Gov. Kim Reynolds announced at her Friday press conference that the State will allow elective medical procedures to resume, as well as farmers’ markets, on Monday, April 27. More details on restrictions going forward are expected Monday.
“This is our first step,” Reynolds said. Though she is reopening aspects of Iowa society, they will come with the same precautions that have been in place since the COVID-19 pandemic began. Farmers’ market attendees will still be asked to stay six feet apart from each other, wash their hands, avoid the public if showing symptoms, etc.
Reynolds based her decision to begin easing restrictions on Iowa’s economy on several factors, including what her team of scientists and medical professionals have learned about combating the virus, the increase in testing, the “clusters” and “hot spots” of where most of the cases have been.
“As we’re testing more, we’re testing in hot spots,” Reynolds said. She will begin to discuss reopening the state further on Monday.
The announcement of lifting some restrictions came on the heels of her announcement of 521 new cases being identified in Iowa. Of those tested since the last report, 2,190 have tested negative for COVID-19. Iowa’s current numbers stand at 4,445 positive cases and 27,528 negative cases.
Iowa ran 2,712 tests yesterday, bringing the total number of Iowans tested to 31,973 – or 1 in 98 residents. Of the positive tests, 30 percent of the patients work in manufacturing and 15 percent in health care. There are 104 people hospitalized in intensive care units across the state and 60 on ventilators. Another outbreak has occurred at the Mitchellville Care Center. Reynolds reported 11 more deaths attributed to COVID-19, bringing the total to 107 in the state.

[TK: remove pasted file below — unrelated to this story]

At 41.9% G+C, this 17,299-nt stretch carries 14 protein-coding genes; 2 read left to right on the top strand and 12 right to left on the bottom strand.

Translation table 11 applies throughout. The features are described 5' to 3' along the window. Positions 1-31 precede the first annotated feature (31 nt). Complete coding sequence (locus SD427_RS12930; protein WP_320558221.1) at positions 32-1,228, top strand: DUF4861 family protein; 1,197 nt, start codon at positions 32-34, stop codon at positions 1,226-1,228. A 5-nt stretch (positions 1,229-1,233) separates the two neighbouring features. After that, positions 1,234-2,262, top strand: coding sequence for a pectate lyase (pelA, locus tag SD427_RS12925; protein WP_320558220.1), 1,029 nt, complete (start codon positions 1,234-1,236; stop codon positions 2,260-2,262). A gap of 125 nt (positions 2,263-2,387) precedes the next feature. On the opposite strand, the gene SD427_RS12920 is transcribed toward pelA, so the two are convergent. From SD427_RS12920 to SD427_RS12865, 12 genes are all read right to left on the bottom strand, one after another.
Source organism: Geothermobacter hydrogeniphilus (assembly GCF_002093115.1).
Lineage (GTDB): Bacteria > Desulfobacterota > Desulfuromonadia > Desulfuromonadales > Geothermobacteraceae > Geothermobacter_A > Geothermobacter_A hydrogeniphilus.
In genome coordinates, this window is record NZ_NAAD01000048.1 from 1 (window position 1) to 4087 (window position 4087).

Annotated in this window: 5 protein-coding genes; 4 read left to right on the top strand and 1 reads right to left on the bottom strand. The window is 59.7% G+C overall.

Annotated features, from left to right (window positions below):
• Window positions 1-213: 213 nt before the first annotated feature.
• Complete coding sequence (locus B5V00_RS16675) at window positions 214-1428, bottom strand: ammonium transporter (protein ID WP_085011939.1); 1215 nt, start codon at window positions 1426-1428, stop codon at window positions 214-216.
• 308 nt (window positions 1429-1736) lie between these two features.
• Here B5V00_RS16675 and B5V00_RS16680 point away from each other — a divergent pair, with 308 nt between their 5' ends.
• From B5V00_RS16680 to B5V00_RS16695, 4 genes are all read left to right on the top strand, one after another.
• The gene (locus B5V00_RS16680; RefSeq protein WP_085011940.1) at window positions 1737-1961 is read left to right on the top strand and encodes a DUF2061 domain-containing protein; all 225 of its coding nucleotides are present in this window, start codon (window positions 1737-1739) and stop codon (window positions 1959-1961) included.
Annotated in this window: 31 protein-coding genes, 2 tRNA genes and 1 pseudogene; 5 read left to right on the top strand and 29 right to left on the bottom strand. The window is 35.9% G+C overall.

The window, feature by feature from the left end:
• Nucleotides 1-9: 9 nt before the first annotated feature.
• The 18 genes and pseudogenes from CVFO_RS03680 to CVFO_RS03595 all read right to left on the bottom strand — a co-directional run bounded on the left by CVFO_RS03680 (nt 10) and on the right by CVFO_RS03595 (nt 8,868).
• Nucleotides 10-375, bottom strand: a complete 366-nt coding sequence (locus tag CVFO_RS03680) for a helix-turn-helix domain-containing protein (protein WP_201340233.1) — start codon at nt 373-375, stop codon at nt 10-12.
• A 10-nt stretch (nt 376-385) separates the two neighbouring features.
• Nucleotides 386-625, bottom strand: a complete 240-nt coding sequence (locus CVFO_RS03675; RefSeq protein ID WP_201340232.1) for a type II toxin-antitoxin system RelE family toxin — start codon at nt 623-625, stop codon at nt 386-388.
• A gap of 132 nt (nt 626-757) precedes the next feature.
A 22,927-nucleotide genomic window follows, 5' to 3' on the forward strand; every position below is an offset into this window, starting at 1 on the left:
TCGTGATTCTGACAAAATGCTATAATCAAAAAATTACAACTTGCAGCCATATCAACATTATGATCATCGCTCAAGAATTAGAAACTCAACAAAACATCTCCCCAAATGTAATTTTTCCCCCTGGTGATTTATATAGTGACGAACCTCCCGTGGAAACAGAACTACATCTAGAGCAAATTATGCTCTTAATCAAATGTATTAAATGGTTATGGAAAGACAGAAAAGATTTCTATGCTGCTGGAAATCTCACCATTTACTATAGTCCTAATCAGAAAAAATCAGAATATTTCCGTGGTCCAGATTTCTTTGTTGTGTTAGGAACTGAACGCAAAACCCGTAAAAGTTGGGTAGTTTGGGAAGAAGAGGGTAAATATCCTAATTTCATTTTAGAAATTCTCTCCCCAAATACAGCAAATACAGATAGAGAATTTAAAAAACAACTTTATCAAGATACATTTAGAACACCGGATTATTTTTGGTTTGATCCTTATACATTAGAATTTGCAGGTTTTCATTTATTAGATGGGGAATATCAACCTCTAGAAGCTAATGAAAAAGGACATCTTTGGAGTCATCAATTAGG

Iowa has 3,986 hospital beds available, 534 ICU beds and 684 ventilators. The number of beds still available demonstrated to Reynolds that Iowans can still receive procedures that can improve their quality of life, while having enough resources to serve COVID-19 and other emergency patients.
Confidence stated about these things was accompanied by a request by Reynolds for Iowa’s nurses to consider volunteering for the Iowa Statewide Emergency Registration for Volunteers (ISERV) program. Volunteers with this group respond to disasters and public emergencies year-round. As testing becomes more focused on specific areas of the state, nursing assistance will be helpful.
“We need you,” Reynolds said. For instance, over the previous two days, the state tested 315 long-term care employees in Tama County. Future “strike team” efforts are being planned. If interested, register at www.IASERV.org
Reporters asked about the “peak” of cases in Iowa, which is believed to come in two to three weeks. Positive cases are expected to rise, as the state focuses testing in high-risk areas.
“Every day, through studies and clinicals…we are learning more and more,” Reynolds said. She is confident that, through what she has learned, Iowa can slowly begin to return to normal and more announcements on reopening are expected next week.